Hamlin, the three-time Daytona 500 winner, partnered with Jordan this year to start a team centered around Bubba Wallace. It was an easy startup because Wallace brings millions of dollars in sponsorship for the seat.
The young team all year has said it would like to expand to two cars next year, a move made easier because Busch also has his own sponsorship. Monster Energy will move with Busch next year as the primary sponsor of the No. 45 Toyota.
Jordan wore No. 45 when he returned to the NBA in 1995 following his first retirement. Wallace drives the No. 23, which is most associated with Jordan's career.
In NASCAR, the No. 45 has long been associated with the Petty family, and it was piloted by both Kyle Petty and his son, Adam, who was killed at age 19 in a 2000 crash.
"The No. 45 is a special number to myself and the entire Petty family," Kyle Petty said in a statement. "We look forward to seeing that number back on the race track contending for race wins and championships. Seeing the number compete again, under the 23XI Racing banner, with Kurt behind the wheel, is exciting for us.
"While the number will always hold many memories of Adam, we know Kurt, Denny and the entire organization will represent it well."
The hiring was announced Friday, the night before the regular-season finale at Daytona International Speedway. Both Hamlin and Busch are qualified for the 10-race playoffs, and Hamlin is racing for the regular-season title Saturday night.
"When we started this team, our vision was to grow to a multicar organization. To be able to expand in just our second year is a huge step for us," said Hamlin. "Kurt brings a wealth of knowledge and a championship mindset to our team, and will be able to help us grow stronger and more competitive each and every week."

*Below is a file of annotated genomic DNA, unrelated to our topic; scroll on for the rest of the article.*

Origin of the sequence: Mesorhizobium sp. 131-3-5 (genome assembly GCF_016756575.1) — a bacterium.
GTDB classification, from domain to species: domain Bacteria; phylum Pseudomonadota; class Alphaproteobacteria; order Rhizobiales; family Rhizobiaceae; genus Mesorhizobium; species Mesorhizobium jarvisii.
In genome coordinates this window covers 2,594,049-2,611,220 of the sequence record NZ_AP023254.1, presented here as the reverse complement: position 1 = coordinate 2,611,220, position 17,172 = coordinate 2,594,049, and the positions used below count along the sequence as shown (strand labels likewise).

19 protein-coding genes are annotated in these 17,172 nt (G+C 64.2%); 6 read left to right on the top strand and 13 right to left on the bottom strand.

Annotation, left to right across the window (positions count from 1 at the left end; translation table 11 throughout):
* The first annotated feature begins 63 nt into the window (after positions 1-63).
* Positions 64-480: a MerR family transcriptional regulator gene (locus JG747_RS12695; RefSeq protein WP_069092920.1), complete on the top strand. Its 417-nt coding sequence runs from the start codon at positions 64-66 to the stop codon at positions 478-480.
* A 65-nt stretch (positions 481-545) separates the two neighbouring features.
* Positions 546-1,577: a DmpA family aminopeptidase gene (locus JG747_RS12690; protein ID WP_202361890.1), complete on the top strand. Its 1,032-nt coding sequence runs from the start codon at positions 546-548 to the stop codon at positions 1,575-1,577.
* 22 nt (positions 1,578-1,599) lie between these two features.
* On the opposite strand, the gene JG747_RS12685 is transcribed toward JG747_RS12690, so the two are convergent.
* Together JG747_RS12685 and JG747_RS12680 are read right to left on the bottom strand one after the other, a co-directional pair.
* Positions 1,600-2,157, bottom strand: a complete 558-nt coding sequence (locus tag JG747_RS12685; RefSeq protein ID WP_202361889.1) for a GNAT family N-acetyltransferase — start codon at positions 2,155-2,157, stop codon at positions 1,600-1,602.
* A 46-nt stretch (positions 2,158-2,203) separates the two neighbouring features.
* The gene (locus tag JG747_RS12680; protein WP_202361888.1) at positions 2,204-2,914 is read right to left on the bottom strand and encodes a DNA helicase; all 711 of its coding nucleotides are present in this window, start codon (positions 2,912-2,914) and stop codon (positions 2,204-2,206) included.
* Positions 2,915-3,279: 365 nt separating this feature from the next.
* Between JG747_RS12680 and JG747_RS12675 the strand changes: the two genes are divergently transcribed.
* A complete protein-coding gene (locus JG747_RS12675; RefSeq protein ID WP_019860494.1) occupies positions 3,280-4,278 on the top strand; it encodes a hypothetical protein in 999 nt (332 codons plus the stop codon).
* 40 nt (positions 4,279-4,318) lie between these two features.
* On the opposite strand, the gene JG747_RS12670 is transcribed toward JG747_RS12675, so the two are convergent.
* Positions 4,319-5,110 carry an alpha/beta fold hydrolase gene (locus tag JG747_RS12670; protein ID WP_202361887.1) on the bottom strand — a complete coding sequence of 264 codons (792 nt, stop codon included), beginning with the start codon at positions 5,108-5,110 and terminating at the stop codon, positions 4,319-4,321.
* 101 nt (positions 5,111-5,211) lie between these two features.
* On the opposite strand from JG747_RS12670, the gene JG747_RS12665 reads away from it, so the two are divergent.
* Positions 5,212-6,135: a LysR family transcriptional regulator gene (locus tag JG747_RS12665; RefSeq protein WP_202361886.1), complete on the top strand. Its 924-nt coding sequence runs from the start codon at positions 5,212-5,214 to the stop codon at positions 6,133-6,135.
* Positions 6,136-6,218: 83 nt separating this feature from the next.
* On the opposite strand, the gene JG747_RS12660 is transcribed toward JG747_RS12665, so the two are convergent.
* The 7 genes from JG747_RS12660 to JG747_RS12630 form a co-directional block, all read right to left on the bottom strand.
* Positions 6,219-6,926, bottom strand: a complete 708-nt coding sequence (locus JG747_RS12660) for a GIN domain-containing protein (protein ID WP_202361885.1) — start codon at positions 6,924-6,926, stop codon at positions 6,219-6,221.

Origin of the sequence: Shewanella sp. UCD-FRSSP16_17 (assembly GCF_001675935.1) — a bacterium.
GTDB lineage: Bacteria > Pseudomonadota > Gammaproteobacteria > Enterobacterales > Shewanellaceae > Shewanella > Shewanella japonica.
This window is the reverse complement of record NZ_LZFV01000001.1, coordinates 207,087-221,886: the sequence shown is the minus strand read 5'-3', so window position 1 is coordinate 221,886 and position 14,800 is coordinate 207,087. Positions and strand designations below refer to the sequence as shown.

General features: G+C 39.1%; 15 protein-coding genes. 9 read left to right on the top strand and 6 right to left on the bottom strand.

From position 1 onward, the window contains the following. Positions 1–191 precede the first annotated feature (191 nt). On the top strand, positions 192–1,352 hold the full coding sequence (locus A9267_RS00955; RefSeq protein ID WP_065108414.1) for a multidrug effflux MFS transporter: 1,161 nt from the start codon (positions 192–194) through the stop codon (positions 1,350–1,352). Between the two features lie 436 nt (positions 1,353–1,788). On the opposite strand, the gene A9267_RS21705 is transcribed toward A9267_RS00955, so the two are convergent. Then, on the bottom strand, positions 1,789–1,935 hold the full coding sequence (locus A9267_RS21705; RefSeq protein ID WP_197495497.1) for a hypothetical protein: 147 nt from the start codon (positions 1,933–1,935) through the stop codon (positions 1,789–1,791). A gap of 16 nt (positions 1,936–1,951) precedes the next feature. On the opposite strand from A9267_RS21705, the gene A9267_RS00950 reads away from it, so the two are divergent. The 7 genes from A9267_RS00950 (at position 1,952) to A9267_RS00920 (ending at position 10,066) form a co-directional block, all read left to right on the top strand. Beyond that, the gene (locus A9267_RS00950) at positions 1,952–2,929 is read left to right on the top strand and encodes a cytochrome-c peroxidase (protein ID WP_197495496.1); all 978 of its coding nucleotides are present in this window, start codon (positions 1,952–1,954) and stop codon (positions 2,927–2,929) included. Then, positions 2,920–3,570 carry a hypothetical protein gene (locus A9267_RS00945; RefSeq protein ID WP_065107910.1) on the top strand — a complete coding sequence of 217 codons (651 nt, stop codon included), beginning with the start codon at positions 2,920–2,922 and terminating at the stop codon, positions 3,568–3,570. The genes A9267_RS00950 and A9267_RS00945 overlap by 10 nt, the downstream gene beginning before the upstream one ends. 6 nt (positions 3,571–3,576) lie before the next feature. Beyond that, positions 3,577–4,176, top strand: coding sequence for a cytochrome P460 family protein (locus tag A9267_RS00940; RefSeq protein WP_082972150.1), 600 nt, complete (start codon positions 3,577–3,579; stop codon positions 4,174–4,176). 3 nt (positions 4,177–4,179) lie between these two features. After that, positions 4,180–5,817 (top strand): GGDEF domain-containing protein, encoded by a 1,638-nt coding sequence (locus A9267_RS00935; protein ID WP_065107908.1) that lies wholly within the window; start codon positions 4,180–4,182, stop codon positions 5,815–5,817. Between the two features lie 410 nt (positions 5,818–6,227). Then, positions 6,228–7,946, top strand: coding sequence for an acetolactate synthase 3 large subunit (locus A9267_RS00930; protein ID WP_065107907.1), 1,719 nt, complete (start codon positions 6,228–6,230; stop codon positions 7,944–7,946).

Hamlin made no mention of a charter, which guarantees 36 cars into each week's 40-car field. Team 23XI has a charter for Wallace's car but had been working the market most of this year trying to find one for sale.
Hamlin and Busch both had scheduled media availability Saturday ahead of the regular-season finale.
Busch spent the past three years with Chip Ganassi Racing, for whom he drove the No. 1 Chevrolet to a Daytona 500 victory. The 2004 champion has 33 Cup victories and is extending his career to a 23rd season next year.
"I cannot begin to express my gratitude for this opportunity," Busch said. "Racing to win is what I live for. Helping to continue developing a new team, alongside Michael Jordan, Denny Hamlin and Toyota, is exactly what I want to be part of. Winning is important to 23XI, it's important to Monster Energy, and it's important to me. That is our goal."
Busch had been coy about his plans all season, starting with a cryptic short film released right before the Daytona 500 that hinted at retirement. He would never give a straight answer when asked about his plans, but it was widely believed Busch was looking to leave Ganassi with Monster to join 23XI.
Ganassi in July announced he was selling his two-car NASCAR team to Trackhouse Racing, and Trackhouse kept Ross Chastain for its second seat. That all but solidified Busch's move to drive for Hamlin, a longtime teammate of Busch's younger brother, Kyle, at Joe Gibbs Racing.
Busch's move was announced in another glossy video in which he quipped: "And you thought I was leaving."
The team said simply, "We got our guy."